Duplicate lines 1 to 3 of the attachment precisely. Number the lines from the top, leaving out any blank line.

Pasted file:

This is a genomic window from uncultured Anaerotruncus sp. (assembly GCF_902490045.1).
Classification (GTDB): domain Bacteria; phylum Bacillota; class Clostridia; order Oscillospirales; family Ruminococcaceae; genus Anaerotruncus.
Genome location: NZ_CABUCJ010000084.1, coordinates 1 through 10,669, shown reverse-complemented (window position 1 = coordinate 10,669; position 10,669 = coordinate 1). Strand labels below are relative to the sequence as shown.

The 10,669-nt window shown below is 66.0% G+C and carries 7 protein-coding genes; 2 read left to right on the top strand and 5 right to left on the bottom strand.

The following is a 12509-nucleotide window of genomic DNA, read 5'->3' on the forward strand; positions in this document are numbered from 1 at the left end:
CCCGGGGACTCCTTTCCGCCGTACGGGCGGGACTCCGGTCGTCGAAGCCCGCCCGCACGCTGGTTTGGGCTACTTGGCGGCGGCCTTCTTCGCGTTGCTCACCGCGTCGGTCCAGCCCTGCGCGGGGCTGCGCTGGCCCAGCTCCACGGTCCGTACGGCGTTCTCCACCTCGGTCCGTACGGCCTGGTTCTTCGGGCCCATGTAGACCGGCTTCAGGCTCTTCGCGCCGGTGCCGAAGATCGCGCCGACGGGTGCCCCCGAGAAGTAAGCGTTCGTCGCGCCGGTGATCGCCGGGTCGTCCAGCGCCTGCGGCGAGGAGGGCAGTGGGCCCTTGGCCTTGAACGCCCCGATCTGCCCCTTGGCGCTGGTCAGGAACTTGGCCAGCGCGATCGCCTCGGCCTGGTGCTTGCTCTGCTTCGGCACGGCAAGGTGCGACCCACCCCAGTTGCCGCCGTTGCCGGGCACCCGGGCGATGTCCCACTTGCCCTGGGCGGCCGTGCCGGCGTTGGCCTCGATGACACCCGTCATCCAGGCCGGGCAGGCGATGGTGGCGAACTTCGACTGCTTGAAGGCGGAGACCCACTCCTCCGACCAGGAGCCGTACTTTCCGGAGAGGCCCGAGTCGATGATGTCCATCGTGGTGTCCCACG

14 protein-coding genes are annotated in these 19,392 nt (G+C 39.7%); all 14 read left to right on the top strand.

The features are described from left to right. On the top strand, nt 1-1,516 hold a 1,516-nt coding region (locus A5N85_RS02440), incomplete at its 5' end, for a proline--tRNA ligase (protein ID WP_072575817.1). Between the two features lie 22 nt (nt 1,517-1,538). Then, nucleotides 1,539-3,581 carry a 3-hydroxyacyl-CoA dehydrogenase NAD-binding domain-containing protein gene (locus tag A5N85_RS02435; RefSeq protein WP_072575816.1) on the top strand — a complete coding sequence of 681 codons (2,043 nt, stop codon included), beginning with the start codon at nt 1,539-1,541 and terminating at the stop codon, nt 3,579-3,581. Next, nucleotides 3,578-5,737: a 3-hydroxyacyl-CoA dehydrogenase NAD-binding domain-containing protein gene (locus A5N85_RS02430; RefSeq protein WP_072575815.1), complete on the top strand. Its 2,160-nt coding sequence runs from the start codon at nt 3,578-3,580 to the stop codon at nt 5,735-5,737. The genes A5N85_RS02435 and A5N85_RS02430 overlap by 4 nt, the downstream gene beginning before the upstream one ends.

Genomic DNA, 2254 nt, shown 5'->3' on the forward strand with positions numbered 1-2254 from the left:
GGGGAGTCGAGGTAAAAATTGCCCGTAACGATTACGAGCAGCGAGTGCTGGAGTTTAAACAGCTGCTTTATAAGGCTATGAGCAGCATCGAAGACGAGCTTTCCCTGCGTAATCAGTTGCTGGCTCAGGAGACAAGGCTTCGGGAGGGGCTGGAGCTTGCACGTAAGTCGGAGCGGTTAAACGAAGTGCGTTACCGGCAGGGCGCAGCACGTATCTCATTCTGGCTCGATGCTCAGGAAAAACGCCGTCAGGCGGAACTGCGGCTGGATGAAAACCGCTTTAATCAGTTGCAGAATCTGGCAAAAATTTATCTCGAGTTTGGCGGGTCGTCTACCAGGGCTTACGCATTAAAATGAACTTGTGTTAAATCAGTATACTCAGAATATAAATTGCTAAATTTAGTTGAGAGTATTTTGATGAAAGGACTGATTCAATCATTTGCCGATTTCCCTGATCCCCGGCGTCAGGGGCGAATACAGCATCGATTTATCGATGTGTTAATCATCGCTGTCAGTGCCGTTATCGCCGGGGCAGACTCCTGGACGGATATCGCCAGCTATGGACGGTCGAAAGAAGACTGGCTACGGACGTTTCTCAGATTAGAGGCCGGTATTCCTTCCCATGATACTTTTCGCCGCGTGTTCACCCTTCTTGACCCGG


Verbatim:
This is a genomic window from uncultured Anaerotruncus sp. (assembly GCF_902490045.1).
Classification (GTDB): domain Bacteria; phylum Bacillota; class Clostridia; order Oscillospirales; family Ruminococcaceae; genus Anaerotruncus.
Genome location: NZ_CABUCJ010000084.1, coordinates 1 through 10,669, shown reverse-complemented (window position 1 = coordinate 10,669; position 10,669 = coordinate 1). Strand labels below are relative to the sequence as shown.